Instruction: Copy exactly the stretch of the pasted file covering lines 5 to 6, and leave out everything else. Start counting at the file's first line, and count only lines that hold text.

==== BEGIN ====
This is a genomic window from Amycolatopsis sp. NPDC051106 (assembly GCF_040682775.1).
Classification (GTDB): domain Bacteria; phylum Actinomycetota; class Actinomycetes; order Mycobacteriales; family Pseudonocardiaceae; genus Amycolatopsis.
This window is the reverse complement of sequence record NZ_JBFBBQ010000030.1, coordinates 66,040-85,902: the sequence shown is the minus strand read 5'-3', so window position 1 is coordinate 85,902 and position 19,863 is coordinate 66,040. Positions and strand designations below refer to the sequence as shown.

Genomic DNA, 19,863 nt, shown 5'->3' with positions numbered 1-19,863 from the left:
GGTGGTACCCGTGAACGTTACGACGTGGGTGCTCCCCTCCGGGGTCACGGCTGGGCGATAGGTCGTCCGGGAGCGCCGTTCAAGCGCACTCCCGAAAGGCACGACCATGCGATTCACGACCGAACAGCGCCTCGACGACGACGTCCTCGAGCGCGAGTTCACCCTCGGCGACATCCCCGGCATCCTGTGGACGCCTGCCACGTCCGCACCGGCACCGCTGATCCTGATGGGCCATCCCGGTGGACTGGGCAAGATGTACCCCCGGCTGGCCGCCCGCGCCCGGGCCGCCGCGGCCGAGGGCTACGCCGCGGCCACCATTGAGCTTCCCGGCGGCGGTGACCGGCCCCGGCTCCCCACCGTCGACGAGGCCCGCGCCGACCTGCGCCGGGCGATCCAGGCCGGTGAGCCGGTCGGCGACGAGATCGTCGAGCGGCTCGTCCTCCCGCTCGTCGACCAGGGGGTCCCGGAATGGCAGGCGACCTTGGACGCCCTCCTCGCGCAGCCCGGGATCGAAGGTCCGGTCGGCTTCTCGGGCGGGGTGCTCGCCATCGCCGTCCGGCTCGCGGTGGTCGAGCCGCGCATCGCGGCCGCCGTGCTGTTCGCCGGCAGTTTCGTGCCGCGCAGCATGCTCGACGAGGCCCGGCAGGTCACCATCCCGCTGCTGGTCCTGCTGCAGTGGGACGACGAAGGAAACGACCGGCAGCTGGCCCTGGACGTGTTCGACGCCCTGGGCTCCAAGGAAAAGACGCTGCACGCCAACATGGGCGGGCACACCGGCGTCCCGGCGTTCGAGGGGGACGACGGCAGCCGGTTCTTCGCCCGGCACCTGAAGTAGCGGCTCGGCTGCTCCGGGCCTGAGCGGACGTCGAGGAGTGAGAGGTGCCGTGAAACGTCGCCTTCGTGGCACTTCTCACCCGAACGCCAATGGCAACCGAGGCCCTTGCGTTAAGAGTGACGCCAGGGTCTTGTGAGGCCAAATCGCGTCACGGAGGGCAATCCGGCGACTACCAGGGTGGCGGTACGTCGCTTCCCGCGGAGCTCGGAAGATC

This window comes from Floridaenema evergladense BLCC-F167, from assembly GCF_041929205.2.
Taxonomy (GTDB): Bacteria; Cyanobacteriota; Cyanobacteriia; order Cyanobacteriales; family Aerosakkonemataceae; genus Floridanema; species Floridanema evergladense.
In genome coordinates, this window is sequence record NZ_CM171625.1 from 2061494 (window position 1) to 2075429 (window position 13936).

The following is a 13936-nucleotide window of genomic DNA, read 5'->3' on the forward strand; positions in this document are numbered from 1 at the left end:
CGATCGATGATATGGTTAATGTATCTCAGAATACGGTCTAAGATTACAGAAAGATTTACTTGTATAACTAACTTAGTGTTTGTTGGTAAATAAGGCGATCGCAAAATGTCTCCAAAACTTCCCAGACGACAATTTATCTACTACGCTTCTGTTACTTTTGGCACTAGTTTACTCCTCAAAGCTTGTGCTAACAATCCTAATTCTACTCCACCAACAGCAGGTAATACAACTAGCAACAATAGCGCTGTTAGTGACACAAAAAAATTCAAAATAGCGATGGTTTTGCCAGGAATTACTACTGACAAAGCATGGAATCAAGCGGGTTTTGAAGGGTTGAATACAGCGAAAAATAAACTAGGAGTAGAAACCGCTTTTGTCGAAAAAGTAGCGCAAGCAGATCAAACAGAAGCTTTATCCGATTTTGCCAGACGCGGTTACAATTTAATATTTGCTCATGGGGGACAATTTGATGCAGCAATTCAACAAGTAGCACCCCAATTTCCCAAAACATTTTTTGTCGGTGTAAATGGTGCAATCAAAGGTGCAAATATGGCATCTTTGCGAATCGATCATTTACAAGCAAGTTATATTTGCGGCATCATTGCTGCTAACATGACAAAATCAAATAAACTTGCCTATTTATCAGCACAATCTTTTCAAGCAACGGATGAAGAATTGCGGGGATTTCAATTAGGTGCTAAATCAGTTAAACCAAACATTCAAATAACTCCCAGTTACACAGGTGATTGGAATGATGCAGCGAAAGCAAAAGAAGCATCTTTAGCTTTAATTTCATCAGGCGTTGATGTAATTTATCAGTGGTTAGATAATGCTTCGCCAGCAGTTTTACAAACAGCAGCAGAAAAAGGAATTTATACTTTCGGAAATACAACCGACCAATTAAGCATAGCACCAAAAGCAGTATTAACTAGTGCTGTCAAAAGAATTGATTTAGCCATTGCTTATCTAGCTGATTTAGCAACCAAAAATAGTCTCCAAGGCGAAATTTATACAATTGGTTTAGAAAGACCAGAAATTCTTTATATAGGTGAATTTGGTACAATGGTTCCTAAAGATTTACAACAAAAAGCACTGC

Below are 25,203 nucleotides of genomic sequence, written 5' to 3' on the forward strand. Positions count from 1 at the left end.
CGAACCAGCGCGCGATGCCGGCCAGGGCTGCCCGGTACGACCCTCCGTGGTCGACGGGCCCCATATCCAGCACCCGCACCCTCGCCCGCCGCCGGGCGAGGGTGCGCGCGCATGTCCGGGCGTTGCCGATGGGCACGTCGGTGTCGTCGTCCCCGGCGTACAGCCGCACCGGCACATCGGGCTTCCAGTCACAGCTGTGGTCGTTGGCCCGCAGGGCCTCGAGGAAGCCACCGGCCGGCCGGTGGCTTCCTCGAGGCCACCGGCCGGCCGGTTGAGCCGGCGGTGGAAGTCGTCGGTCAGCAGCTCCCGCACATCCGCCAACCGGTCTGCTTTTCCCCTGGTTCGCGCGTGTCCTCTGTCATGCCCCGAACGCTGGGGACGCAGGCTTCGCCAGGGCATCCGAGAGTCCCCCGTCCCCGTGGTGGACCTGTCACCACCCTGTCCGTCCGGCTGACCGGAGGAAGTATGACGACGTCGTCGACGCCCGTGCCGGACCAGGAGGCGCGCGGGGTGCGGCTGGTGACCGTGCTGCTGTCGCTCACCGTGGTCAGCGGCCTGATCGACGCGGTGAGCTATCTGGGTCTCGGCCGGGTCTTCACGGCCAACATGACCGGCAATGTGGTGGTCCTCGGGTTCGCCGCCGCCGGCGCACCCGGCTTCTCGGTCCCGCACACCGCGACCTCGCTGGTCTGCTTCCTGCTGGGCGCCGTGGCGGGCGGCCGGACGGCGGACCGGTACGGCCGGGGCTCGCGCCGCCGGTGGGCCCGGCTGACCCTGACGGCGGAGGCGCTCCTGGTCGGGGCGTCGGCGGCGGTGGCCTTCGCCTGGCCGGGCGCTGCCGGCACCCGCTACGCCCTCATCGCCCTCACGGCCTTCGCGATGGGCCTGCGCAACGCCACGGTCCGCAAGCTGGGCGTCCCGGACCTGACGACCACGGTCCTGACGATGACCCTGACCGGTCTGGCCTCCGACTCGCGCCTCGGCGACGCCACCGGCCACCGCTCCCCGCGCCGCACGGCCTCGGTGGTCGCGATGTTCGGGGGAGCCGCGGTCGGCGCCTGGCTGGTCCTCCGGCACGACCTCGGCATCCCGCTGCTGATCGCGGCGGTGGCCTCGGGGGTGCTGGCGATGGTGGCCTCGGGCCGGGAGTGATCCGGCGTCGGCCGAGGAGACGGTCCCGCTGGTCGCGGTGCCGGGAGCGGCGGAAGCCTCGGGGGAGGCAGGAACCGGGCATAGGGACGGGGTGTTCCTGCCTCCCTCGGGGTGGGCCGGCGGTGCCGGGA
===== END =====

GGTGGTACCCGTGAACGTTACGACGTGGGTGCTCCCCTCCGGGGTCACGGCTGGGCGATAGGTCGTCCGGGAGCGCCGTTCAAGCGCACTCCCGAAAGGCACGACCATGCGATTCACGACCGAACAGCGCCTCGACGACGACGTCCTCGAGCGCGAGTTCACCCTCGGCGACATCCCCGGCATCCTGTGGACGCCTGCCACGTCCGCACCGGCACCGCTGATCCTGATGGGCCATCCCGGTGGACTGGGCAAGATGTACCCCCGGCTGGCCGCCCGCGCCCGGGCCGCCGCGGCCGAGGGCTACGCCGCGGCCACCATTGAGCTTCCCGGCGGCGGTGACCGGCCCCGGCTCCCCACCGTCGACGAGGCCCGCGCCGACCTGCGCCGGGCGATCCAGGCCGGTGAGCCGGTCGGCGACGAGATCGTCGAGCGGCTCGTCCTCCCGCTCGTCGACCAGGGGGTCCCGGAATGGCAGGCGACCTTGGACGCCCTCCTCGCGCAGCCCGGGATCGAAGGTCCGGTCGGCTTCTCGGGCGGGGTGCTCGCCATCGCCGTCCGGCTCGCGGTGGTCGAGCCGCGCATCGCGGCCGCCGTGCTGTTCGCCGGCAGTTTCGTGCCGCGCAGCATGCTCGACGAGGCCCGGCAGGTCACCATCCCGCTGCTGGTCCTGCTGCAGTGGGACGACGAAGGAAACGACCGGCAGCTGGCCCTGGACGTGTTCGACGCCCTGGGCTCCAAGGAAAAGACGCTGCACGCCAACATGGGCGGGCACACCGGCGTCCCGGCGTTCGAGGGGGACGACGGCAGCCGGTTCTTCGCCCGGCACCTGAAGTAGCGGCTCGGCTGCTCCGGGCCTGAGCGGACGTCGAGGAGTGAGAGGTGCCGTGAAACGTCGCCTTCGTGGCACTTCTCACCCGAACGCCAATGGCAACCGAGGCCCTTGCGTTAAGAGTGACGCCAGGGTCTTGTGAGGCCAAATCGCGTCACGGAGGGCAATCCGGCGACTACCAGGGTGGCGGTACGTCGCTTCCCGCGGAGCTCGGAAGATC

This window comes from Floridaenema evergladense BLCC-F167, from assembly GCF_041929205.2.